Specifically, there is greater variation of opinion amongst the second and third tiers of players. Check out any magazine or web site, and I guarantee you'll see at least 8 of the same 10 hitters in the Top 10. Carl Crawford and Vlad Guerrero aren't going to be off this list in the A.L.; Jose Reyes and Albert Pujols will definitely be Top 10 hitters in the N.L. no matter which expert you consult.

Now look at hitters 60-70. I'm willing to bet that there are only 2 or 3 hitters that are similar from one magazine to another. Why?

Opinions simply begin to differ more and more as you reach down into the lower rungs. A $5 difference on my bid for Shea Hillenbrand and your bid doesn't sound like much. But if I get him for $12 I'll be pretty happy, while you'll think I overpaid slightly.

Most importantly, this goes back to
Mike Fenger's comment about the end game. In a league where hitters you have valued at $4 or $5 are going for $1, you can bid big on the top players and then wait for the bargains at the end. However, you can't do that if your league (like mine) only has true $1 or $2 players waiting for you. The modest profit you'll get from your handful of stars will be neutralized by your lack of profit in the end game. Most leagues with higher inflation actually see the bargains in the middle and not at the end, since that's where the most variability is. Your $16 Chris Duffy may seem like a bargain to you at $11. If I have him at $9, then I think you're overpaying.

So how do you plan for your auction if there is inflation?

I advise starting out by applying inflation as a percentage for every player and then adjusting your bids. Don't waste your time sticking a $60 bid on Albert Pujols unless you absolutely need him for your team. Take a couple of dollars off the top players and redistribute them across the rest of the league. This isn't to say that you can't own a top player, but realize that an inflation bargain will most likely be a real dollar loss (i.e. Pujols at $60 might be below inflation, but Pujols will never earn $60).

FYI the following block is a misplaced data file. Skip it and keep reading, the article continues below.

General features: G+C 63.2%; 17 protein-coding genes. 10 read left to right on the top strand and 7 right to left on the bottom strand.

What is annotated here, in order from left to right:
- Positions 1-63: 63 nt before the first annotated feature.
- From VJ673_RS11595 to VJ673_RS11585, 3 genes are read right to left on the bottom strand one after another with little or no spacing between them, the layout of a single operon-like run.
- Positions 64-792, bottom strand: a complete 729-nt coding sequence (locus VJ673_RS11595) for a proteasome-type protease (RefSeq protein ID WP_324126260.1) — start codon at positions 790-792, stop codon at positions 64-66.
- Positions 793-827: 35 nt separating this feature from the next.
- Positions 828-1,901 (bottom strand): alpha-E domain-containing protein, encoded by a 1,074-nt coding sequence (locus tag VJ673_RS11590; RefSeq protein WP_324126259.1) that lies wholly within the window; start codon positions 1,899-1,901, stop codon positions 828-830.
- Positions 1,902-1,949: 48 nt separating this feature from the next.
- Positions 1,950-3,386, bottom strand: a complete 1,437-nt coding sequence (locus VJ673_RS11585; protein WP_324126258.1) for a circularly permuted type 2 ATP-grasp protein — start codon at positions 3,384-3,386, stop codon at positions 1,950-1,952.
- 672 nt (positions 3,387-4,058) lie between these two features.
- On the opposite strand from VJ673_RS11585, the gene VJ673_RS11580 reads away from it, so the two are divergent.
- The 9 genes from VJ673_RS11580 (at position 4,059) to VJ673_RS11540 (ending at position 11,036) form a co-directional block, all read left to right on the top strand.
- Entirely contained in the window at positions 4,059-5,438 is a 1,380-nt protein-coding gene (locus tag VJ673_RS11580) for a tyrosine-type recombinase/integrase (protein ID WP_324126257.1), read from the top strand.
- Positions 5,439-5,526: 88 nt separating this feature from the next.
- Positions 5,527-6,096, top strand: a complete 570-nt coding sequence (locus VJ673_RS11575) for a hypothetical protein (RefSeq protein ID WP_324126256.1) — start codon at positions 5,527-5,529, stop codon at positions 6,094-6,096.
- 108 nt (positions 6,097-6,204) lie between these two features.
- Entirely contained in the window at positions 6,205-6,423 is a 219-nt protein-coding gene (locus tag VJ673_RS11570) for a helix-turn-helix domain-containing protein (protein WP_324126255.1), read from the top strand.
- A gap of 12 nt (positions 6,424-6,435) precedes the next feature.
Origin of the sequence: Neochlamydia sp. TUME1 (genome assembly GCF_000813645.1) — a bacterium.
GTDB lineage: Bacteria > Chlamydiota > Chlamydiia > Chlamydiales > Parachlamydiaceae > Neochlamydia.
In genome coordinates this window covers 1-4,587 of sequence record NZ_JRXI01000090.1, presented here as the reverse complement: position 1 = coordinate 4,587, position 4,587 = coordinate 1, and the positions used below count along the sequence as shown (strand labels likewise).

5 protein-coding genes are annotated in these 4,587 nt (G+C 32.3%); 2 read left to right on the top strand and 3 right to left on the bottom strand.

This is the same exercise as adjusting your bids. You are expressing preferences about which players you want to own. You also want to make sure that you fill out your roster and don't let inflation bog you down with two or three players that are under value but only by $1 or $2. Remember that the goal is to spread value across your team, not just to one player. If your team has a $260 baseline and you only add $10 in value, you won't be competitive. A more balanced Roto squad actually gives you to chance to add more to your baseline. Adjust your inflation bids accordingly.

1 comment:

Anonymous said...

Very nice article, Mike. I've never seen anyone explain how to combat inflation so well. Now that I've read it, the part about the bargains being in the middle of the draft makes sense, as this is where there is a difference of opinion on player values. If you pick the right players, you can clean up in the middle of the draft, whereas buying the top players at nearly full-inflated prices will surely leave you with a net loss.

Nice work! I would be interested to hear your thoughts on Ron Shandler's ideas on Total Control Drafting, where you target specific players or types of players and pursue them even past par, with the theory being that a $20 player is not worth $20 (give a take a buck or two) enough of the time for the difference to be of significance. So, you might as well not worry about being totally precise, and just pursue, within reason, the guys that you want.

An interesting concept that goes against the long-taught theory that you need to come up with some bargains on draft day.